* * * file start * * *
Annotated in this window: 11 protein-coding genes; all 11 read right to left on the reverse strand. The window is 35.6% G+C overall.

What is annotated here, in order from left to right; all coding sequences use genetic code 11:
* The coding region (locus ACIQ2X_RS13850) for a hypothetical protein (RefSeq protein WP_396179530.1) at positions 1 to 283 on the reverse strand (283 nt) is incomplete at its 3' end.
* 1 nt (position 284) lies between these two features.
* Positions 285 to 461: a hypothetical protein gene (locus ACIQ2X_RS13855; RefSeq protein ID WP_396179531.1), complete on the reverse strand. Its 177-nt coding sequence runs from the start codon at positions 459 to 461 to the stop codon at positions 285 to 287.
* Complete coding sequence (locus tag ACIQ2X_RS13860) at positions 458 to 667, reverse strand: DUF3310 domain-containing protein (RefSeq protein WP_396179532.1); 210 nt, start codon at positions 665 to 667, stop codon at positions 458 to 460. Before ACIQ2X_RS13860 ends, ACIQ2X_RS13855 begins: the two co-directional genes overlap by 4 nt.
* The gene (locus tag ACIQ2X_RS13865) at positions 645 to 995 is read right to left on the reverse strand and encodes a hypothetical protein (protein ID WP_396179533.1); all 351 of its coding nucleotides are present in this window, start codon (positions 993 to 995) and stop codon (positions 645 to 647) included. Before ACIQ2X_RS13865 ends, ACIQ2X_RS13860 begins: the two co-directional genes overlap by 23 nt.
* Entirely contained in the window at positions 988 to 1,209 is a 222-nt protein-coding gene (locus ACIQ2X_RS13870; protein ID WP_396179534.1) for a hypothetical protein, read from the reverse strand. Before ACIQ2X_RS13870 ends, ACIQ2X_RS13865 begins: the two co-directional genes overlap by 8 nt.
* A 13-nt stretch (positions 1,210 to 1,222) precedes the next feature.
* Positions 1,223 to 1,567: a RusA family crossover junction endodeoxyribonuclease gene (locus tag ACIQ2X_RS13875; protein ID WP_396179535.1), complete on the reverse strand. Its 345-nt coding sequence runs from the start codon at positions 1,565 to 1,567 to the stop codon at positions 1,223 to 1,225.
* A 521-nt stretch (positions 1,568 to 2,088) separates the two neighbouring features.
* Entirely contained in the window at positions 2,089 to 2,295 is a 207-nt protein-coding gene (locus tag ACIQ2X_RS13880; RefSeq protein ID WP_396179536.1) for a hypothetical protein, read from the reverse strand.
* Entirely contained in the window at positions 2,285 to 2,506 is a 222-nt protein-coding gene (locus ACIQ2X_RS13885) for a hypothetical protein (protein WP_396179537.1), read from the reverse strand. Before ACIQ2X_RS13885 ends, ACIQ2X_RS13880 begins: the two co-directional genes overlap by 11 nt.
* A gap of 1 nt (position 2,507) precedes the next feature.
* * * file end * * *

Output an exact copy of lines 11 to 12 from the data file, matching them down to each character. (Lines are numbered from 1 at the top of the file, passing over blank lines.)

* A 521-nt stretch (positions 1,568 to 2,088) separates the two neighbouring features.
* Entirely contained in the window at positions 2,089 to 2,295 is a 207-nt protein-coding gene (locus tag ACIQ2X_RS13880; RefSeq protein ID WP_396179536.1) for a hypothetical protein, read from the reverse strand.